One of the last isms to tackle is agism and a new movement is setting its sights on that battle. Why? It’s simple. We live in an aging world.
The Baby Boomers, the largest generation ever, is passing into its senior years and threatens to overwhelm governmental systems at all levels — healthcare, home care, pensions, housing, transportation and other infrastructure.
Previously in most developed countries, a very large working class supported a very small aging population but for the first time in history this was going to be just the opposite with a much smaller working class supporting a huge number of seniors.
People are living longer due to medical developments and other societal factors. When the retirement age was first at 65 only 1 per cent of the population lived that long. Now the average life expectancy for women is 88 and men 83. A child born today can easily live to celebrate their 100th birthday!
The World Health Organization saw that most countries were not preparing for this change and started a pilot project in 33 countries around the world in 2005.
Since then the network has grown to thousands of cities on every continent and in February 2015 Toronto was accepted as a member and an Age Friendly Toronto is born.
Councillor Josh Matlow was appointed the Seniors Advocate and a seniors strategy that he proposed four years earlier and submitted to the WHO gained us entry.
The Toronto Council on Aging (TCA) picked up the mantle here in Toronto funded by the Trillium Foundation and the Ontario Senior Secretariat and stated their own pilot project following the New York model. They started smack in the middle of Councillor Mallow’s Ward 22.
It wasn’t because Councillor Mallow is a supporter — which he is — but because midtown has the highest percentage of seniors living in Toronto.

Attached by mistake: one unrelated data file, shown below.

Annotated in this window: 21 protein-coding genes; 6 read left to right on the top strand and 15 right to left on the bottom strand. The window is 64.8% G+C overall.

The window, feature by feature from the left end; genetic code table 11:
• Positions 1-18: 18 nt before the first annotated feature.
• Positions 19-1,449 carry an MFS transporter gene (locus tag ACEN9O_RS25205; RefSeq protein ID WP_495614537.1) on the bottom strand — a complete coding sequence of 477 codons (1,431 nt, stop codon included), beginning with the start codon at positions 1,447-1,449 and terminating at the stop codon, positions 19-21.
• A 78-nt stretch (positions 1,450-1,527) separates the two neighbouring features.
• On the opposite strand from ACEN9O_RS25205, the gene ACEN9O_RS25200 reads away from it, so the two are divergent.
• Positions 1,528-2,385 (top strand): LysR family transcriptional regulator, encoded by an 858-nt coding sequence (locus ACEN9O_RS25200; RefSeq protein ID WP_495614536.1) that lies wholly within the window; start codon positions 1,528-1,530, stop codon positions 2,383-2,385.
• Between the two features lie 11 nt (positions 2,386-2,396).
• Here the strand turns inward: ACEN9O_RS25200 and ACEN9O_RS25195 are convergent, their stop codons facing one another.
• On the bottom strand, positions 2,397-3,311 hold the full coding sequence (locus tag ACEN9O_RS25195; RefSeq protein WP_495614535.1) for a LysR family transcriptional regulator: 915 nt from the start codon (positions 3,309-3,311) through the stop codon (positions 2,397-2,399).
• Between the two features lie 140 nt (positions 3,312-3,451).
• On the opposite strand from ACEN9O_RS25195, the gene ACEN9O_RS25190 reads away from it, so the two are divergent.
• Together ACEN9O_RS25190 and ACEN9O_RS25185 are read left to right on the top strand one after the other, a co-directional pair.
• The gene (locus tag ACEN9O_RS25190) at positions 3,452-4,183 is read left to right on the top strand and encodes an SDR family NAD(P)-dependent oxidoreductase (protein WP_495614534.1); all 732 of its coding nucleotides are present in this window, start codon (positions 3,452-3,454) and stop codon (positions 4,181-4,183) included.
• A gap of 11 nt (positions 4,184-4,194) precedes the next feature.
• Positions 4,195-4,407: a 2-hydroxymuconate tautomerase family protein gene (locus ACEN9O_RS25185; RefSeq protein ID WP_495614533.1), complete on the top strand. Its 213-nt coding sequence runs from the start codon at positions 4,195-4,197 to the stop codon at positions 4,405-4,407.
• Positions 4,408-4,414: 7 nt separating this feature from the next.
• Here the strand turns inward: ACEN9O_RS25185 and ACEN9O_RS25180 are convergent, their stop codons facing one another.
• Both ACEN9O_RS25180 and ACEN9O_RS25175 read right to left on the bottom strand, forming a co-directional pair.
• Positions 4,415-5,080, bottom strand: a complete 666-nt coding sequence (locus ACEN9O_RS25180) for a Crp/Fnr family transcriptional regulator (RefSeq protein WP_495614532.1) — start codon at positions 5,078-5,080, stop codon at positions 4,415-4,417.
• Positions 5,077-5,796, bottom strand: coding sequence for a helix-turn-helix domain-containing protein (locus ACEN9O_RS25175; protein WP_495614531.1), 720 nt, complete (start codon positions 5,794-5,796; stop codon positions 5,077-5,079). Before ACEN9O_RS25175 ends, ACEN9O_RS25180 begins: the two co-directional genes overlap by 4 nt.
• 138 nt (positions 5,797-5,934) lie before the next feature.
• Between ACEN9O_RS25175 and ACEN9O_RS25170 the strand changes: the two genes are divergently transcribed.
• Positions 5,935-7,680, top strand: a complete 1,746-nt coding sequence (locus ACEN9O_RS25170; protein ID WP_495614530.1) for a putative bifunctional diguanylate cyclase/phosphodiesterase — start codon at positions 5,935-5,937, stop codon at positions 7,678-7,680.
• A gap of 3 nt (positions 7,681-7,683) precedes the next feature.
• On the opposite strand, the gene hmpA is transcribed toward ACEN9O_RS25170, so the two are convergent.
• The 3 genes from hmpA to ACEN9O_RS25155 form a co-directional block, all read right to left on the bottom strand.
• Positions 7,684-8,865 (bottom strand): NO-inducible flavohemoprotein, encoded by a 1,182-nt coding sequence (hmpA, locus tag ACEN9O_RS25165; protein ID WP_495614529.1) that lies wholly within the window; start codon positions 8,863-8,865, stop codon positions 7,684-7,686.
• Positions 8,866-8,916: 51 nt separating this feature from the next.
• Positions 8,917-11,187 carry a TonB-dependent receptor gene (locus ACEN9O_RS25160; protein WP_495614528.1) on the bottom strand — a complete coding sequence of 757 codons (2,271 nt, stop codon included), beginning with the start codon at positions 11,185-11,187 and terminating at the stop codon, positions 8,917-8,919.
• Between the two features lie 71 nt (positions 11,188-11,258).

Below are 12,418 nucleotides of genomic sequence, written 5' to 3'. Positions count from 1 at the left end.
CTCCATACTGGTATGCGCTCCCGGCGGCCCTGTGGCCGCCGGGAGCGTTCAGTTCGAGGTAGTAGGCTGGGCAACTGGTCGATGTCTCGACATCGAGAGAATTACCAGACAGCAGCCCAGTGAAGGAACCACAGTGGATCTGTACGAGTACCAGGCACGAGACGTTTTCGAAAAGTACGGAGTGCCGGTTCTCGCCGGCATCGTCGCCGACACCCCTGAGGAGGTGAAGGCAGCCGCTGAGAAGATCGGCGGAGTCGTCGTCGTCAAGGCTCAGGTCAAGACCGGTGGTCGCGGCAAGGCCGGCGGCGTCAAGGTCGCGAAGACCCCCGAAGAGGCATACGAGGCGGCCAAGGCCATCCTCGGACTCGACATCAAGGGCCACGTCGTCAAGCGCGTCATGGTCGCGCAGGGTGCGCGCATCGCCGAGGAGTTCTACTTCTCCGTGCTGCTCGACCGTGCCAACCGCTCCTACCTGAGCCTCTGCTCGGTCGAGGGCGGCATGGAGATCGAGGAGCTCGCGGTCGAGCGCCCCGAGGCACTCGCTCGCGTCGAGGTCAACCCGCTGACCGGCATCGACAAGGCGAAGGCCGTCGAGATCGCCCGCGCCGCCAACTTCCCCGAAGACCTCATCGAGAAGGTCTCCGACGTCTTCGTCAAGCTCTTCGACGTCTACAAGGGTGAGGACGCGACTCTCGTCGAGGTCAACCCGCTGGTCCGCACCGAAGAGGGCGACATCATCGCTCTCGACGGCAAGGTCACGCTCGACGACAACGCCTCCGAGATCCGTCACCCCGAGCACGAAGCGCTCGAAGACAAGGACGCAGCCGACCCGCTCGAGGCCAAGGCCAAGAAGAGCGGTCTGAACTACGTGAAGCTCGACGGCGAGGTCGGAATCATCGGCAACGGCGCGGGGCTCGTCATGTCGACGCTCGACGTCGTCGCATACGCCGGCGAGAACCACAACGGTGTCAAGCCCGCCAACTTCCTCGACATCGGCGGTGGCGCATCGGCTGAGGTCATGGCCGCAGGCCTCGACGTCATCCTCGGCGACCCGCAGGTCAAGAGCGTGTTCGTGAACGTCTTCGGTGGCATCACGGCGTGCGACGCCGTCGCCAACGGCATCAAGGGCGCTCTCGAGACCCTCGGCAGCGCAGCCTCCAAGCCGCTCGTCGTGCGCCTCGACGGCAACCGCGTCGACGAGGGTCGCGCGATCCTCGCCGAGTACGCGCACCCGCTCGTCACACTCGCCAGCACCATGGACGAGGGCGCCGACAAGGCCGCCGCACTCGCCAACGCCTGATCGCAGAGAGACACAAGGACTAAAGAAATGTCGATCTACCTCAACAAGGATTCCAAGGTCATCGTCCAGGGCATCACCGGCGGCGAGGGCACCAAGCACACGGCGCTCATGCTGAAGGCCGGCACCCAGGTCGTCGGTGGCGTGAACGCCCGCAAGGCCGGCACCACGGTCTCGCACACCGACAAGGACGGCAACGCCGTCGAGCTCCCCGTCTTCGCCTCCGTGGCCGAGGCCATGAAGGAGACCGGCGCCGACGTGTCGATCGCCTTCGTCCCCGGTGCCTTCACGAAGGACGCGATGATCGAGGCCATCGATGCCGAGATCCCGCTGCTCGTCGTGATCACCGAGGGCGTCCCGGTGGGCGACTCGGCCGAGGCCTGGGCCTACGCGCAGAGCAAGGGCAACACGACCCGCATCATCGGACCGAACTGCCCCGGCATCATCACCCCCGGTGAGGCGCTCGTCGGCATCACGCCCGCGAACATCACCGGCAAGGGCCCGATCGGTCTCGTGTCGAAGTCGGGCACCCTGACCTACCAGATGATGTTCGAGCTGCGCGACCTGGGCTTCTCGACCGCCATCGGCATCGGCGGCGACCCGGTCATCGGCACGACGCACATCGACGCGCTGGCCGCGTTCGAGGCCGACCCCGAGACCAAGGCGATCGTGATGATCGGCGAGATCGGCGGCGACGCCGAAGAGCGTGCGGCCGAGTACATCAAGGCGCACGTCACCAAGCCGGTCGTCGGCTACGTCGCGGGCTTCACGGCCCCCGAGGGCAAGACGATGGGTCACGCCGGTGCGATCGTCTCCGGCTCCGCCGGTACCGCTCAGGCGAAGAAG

The first thing to do was to take an inventory of the area in terms of seniors organizations, health and service agencies, churches, resident associations, non-profits serving seniors, libraries, community centres and businesses The next thing was to create what we called a Neighbourhood Cabinet, which was new infrastructure at the community level — where representatives from all these organizations would come together and collaborate on projects aimed at supporting seniors aging in place.
Aging in place, active living, keeping engaged, and social connection keep people healthy. Social isolation leads to depression and illness. So the goal is really to keep people healthy and active longer, even into their retirement years!
Some of the activities that we will be undertaking in the neighbourhood are:
A Chair at Your Door Campaign — asking businesses in the area to put out a couple of chairs at their front door so that seniors who need a place to rest can sit down on hot summer days
Ramp It UP! – any business that has a lip or step at the entrance will be asked if they would like a portable ramp to aid accessibility into their premises
Silver Alert Program for seniors who may wander off
A Seniors Portal for Midtown (www.torontomidtwnseniors.ca) — a one-stop compilation of services and programs for seniors in the midtown area to make it easier for seniors, including a housing registry for seniors looking to rent or share their homes
Vertical Communities Project — working with apartment rental and management companies and tenant associations to increase value added for tenants by offering ancillary services in the party rooms, such as lunch and dinner, functions, yoga classes, swimming and aquafit classes for those buildings that have pools, exercise classes, , etc.
This is just the beginning.
For more information on how you or your business can get involved please contact firstname.lastname@example.org or call 905-691-3462.
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